Further along, in the old Watt & Grant building, one of a clutch of gents’ outfitters, G*Raw, is having a closing-down sale, advertising 70% off. Aberdeen City Council has reluctantly granted planning permission for change of use to a bar/restaurant.

The long-established Austin Reed premises are in poor condition and are advertised for rent, but it is difficult to find tenants for any premises westward of the Music Hall – too far from the main centres of retail activity in St Nicholas Street, Union Bridge and the Union Square mega-mall.

Along Bon Accord Street and Langstane Place to Justice Mill Lane: the Radisson Park Inn hotel looks as tacky and out-of-place as ever, its paintwork and finishes deteriorating already. Similarly, the Travelodge at the other end of the IQ office building. Across Justice Mill Lane, the former Budz Bar premises, closed for refurbishment in 2007 and never reopened, are a major eyesore.

We have become so indoctrinated into regarding property as a wonderful can’t-fail asset and investment that it is difficult to accept that property can, in fact, be effectively worthless or even a net liability, costing more to service and maintain than it can ever earn in rent or other income.

The familiar pattern in the city centre has usually been that ground-floor premises can be let out for use as shops, bars, restaurants and fast-food outlets, but that upper floors are left unlet and unused.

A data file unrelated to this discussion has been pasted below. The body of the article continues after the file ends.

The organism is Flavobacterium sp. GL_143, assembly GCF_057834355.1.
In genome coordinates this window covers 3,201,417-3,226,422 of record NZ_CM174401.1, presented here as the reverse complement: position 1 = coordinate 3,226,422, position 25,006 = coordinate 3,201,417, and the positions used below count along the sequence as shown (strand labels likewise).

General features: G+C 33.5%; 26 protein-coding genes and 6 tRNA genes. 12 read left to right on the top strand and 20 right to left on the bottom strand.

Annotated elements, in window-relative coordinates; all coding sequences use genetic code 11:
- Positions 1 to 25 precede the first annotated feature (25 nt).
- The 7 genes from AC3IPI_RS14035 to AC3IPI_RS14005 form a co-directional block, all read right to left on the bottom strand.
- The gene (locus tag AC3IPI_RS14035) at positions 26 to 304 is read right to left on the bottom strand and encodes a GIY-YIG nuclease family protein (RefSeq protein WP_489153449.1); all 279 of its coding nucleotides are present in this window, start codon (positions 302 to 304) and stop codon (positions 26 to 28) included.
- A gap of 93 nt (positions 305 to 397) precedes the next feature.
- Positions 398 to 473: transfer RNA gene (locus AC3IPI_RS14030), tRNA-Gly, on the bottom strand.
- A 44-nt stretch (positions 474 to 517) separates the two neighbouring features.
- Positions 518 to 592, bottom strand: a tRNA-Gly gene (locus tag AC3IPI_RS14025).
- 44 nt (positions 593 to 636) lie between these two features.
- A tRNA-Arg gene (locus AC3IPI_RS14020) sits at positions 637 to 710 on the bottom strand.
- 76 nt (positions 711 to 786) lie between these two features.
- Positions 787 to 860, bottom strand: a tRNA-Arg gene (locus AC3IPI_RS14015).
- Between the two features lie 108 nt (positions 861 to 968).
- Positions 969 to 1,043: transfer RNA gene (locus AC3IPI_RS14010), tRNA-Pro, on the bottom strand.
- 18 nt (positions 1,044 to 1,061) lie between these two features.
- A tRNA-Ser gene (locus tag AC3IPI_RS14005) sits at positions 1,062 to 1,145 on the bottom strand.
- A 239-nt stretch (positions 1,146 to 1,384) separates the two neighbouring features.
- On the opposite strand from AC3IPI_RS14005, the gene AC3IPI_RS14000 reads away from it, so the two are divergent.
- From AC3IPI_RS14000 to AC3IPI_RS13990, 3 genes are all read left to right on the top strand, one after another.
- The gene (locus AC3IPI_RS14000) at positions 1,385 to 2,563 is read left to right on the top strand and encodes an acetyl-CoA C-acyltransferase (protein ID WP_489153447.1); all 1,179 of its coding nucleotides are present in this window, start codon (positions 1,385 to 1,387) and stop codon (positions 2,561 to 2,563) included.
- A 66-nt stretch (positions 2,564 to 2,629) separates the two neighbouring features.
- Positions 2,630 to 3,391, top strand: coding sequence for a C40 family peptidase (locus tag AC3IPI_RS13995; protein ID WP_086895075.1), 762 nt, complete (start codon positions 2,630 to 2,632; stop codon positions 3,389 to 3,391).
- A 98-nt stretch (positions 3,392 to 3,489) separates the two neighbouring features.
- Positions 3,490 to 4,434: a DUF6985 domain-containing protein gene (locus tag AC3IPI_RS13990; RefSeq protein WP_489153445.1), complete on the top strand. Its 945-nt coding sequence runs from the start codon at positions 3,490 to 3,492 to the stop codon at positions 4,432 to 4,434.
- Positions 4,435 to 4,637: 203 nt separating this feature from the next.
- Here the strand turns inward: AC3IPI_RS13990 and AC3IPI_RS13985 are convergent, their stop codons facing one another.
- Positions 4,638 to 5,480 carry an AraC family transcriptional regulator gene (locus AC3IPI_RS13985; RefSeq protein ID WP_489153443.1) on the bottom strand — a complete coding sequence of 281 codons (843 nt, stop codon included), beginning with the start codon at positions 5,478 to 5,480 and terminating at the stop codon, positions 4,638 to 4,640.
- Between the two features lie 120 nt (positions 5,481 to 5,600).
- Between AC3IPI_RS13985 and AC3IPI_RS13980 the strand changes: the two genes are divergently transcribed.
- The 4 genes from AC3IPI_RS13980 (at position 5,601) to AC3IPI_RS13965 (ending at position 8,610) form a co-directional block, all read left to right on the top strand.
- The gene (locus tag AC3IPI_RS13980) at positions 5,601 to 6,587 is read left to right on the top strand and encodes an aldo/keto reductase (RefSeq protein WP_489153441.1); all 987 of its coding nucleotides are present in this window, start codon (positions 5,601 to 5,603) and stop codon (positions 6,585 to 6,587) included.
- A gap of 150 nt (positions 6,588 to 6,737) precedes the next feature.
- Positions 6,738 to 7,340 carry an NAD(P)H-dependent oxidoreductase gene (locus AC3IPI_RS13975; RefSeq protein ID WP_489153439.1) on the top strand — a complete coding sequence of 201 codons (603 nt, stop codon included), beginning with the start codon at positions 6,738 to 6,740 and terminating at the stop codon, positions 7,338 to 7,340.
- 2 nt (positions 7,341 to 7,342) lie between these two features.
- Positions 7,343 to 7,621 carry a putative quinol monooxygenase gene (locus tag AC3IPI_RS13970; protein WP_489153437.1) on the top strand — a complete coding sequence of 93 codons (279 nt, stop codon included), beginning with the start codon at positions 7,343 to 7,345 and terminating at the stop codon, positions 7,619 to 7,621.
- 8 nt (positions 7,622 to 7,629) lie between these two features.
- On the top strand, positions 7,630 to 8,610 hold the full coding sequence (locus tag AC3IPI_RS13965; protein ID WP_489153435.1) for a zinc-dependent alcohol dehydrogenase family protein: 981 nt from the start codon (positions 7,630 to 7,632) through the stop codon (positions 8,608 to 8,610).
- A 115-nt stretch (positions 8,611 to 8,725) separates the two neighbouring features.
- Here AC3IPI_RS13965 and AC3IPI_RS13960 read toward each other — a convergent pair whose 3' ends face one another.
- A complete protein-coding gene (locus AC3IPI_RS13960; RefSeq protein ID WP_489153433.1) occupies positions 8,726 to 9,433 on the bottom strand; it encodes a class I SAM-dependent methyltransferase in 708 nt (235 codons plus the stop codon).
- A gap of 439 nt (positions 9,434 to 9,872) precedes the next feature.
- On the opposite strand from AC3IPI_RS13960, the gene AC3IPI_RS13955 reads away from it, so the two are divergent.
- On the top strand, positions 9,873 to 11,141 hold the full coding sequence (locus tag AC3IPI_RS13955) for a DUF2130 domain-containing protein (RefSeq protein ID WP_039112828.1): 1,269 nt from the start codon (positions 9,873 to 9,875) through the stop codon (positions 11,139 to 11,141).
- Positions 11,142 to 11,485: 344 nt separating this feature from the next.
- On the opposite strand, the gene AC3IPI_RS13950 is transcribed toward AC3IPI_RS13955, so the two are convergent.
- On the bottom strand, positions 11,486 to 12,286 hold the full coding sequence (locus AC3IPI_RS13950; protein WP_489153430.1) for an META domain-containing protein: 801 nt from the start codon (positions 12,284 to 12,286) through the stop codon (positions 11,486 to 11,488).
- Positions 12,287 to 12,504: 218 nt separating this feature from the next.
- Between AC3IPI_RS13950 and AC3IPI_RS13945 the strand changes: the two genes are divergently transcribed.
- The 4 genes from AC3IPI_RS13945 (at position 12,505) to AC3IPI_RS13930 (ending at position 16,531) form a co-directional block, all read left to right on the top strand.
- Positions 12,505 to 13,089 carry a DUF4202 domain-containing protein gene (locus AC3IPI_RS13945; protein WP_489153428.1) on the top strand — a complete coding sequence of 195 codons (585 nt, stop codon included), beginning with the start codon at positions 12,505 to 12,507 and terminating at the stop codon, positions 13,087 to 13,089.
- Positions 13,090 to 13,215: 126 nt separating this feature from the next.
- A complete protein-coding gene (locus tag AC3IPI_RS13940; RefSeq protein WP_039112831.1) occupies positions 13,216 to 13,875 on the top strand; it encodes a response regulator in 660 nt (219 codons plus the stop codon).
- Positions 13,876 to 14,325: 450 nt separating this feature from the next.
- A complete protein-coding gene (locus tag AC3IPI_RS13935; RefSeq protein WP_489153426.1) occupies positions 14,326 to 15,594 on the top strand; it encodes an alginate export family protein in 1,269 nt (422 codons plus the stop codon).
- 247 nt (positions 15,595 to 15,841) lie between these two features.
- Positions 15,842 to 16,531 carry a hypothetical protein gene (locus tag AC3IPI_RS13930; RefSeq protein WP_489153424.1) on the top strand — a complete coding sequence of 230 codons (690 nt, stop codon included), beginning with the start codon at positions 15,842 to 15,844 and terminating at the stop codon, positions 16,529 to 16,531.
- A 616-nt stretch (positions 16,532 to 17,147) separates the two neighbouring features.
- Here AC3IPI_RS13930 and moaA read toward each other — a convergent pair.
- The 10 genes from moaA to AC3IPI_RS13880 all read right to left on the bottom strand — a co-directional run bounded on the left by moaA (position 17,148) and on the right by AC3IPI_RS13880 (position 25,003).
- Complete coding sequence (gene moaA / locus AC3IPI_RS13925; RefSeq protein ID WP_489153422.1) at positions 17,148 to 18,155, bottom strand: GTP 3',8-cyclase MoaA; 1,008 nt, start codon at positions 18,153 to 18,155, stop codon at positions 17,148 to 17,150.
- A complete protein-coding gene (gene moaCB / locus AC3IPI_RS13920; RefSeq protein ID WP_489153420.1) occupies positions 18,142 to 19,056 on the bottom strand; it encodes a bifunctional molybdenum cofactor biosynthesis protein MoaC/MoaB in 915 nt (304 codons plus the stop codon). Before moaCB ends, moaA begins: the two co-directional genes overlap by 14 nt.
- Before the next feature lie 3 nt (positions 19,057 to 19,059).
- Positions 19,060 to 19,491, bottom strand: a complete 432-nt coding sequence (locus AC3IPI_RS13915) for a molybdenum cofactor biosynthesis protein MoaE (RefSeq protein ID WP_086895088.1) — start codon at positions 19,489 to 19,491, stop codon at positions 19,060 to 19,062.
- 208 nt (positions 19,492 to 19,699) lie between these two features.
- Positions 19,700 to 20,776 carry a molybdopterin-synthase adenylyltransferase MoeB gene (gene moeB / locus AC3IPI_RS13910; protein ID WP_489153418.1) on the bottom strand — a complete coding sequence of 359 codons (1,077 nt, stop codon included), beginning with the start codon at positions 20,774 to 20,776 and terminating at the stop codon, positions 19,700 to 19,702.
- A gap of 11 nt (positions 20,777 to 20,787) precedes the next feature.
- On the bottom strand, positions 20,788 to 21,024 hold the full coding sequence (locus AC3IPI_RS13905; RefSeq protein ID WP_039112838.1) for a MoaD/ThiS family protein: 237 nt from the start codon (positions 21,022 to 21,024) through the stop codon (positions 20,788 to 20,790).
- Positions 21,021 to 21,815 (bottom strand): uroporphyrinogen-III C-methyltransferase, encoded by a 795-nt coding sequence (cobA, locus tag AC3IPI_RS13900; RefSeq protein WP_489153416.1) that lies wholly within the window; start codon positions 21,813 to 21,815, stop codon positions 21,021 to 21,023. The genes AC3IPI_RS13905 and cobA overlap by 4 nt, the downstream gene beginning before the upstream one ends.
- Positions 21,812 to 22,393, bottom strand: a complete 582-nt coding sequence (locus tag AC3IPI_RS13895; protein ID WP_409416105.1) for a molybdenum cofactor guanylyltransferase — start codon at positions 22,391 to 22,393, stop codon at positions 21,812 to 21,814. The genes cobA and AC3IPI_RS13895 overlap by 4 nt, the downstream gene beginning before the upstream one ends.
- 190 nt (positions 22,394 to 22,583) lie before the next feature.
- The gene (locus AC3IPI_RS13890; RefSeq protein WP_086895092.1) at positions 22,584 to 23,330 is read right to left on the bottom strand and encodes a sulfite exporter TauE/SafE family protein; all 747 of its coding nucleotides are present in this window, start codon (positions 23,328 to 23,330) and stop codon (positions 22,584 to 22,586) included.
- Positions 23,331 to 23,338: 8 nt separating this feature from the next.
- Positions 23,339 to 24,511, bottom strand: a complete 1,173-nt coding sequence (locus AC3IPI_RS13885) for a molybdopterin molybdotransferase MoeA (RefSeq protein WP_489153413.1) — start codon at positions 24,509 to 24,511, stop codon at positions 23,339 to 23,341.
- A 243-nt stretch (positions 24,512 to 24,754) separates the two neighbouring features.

it is difficult, if not impossible, to force landlords to maintain unwanted buildings to an acceptable standard

Upstairs premises used to accommodate professionals such as dentists, tailors, solicitors, architects and accountants, but less so nowadays, perhaps because of the lack of modern facilities, car parking or uncongenial surroundings. The question would obviously arise as to whether it is possible to operate conventional business activity in a street or locality largely given over to pubs and bars.

Much the same would apply to the residential accommodation which used to prevail on the uppermost floors of these old buildings, where the means of exit in the event of fire might be a concern.

The private-sector solution to buildings which are expensive to maintain but which can be neither sold nor let out would be to demolish.

‘Listing’ and Conservation Area status operate to prevent such action, but it is difficult, if not impossible, to force landlords to maintain unwanted buildings to an acceptable standard; many proprietors simply cannot afford to do so, in the absence of any income stream.

Some may resort to deliberate fire-raising to remove a building regarded as a financial liability and money-pit. Derelict and empty buildings are quite likely to be set on fire anyway, by vandals, tramps and rough sleepers.

This is pretty much the position we had reached in relation to MarischalCollege some years ago. The building was impossibly expensive for its owners, the University of Aberdeen, to maintain to any acceptable standard, given that they had little use for it.